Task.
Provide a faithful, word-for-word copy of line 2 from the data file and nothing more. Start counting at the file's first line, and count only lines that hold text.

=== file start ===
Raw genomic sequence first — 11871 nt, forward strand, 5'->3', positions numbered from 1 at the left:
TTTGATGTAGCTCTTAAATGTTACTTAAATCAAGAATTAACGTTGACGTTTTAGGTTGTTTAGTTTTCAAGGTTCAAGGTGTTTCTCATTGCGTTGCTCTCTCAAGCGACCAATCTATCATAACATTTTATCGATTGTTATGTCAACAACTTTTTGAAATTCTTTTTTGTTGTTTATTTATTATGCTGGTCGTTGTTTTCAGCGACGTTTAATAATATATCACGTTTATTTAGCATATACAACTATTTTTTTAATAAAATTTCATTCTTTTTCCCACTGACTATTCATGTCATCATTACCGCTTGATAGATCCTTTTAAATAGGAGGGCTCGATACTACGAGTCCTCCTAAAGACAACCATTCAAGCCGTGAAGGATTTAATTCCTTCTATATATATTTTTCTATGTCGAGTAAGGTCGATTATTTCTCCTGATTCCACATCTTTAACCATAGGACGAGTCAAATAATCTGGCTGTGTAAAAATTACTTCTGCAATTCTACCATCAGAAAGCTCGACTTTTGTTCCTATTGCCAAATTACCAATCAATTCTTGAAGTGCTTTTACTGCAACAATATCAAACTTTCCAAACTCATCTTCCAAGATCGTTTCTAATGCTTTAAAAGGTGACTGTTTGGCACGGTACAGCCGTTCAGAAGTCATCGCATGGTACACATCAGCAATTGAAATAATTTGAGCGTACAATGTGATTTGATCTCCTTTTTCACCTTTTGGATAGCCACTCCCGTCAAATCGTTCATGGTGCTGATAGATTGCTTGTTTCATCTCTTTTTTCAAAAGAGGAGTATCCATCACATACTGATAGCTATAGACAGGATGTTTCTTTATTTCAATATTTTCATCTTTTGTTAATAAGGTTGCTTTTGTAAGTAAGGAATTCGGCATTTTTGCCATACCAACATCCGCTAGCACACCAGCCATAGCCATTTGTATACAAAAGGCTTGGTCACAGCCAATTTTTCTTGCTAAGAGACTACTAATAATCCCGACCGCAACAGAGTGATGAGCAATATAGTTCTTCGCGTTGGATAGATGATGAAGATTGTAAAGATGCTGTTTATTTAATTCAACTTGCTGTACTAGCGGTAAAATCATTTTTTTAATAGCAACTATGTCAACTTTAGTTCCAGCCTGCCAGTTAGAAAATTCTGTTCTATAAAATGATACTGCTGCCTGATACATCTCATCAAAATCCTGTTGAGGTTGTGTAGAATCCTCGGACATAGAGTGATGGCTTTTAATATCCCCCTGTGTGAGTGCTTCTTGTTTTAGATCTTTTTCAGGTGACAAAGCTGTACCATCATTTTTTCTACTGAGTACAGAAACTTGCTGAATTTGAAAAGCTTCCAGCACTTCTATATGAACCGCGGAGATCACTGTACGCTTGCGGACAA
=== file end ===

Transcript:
TTTGATGTAGCTCTTAAATGTTACTTAAATCAAGAATTAACGTTGACGTTTTAGGTTGTTTAGTTTTCAAGGTTCAAGGTGTTTCTCATTGCGTTGCTCTCTCAAGCGACCAATCTATCATAACATTTTATCGATTGTTATGTCAACAACTTTTTGAAATTCTTTTTTGTTGTTTATTTATTATGCTGGTCGTTGTTTTCAGCGACGTTTAATAATATATCACGTTTATTTAGCATATACAACTATTTTTTTAATAAAATTTCATTCTTTTTCCCACTGACTATTCATGTCATCATTACCGCTTGATAGATCCTTTTAAATAGGAGGGCTCGATACTACGAGTCCTCCTAAAGACAACCATTCAAGCCGTGAAGGATTTAATTCCTTCTATATATATTTTTCTATGTCGAGTAAGGTCGATTATTTCTCCTGATTCCACATCTTTAACCATAGGACGAGTCAAATAATCTGGCTGTGTAAAAATTACTTCTGCAATTCTACCATCAGAAAGCTCGACTTTTGTTCCTATTGCCAAATTACCAATCAATTCTTGAAGTGCTTTTACTGCAACAATATCAAACTTTCCAAACTCATCTTCCAAGATCGTTTCTAATGCTTTAAAAGGTGACTGTTTGGCACGGTACAGCCGTTCAGAAGTCATCGCATGGTACACATCAGCAATTGAAATAATTTGAGCGTACAATGTGATTTGATCTCCTTTTTCACCTTTTGGATAGCCACTCCCGTCAAATCGTTCATGGTGCTGATAGATTGCTTGTTTCATCTCTTTTTTCAAAAGAGGAGTATCCATCACATACTGATAGCTATAGACAGGATGTTTCTTTATTTCAATATTTTCATCTTTTGTTAATAAGGTTGCTTTTGTAAGTAAGGAATTCGGCATTTTTGCCATACCAACATCCGCTAGCACACCAGCCATAGCCATTTGTATACAAAAGGCTTGGTCACAGCCAATTTTTCTTGCTAAGAGACTACTAATAATCCCGACCGCAACAGAGTGATGAGCAATATAGTTCTTCGCGTTGGATAGATGATGAAGATTGTAAAGATGCTGTTTATTTAATTCAACTTGCTGTACTAGCGGTAAAATCATTTTTTTAATAGCAACTATGTCAACTTTAGTTCCAGCCTGCCAGTTAGAAAATTCTGTTCTATAAAATGATACTGCTGCCTGATACATCTCATCAAAATCCTGTTGAGGTTGTGTAGAATCCTCGGACATAGAGTGATGGCTTTTAATATCCCCCTGTGTGAGTGCTTCTTGTTTTAGATCTTTTTCAGGTGACAAAGCTGTACCATCATTTTTTCTACTGAGTACAGAAACTTGCTGAATTTGAAAAGCTTCCAGCACTTCTATATGAACCGCGGAGATCACTGTACGCTTGCGGACAA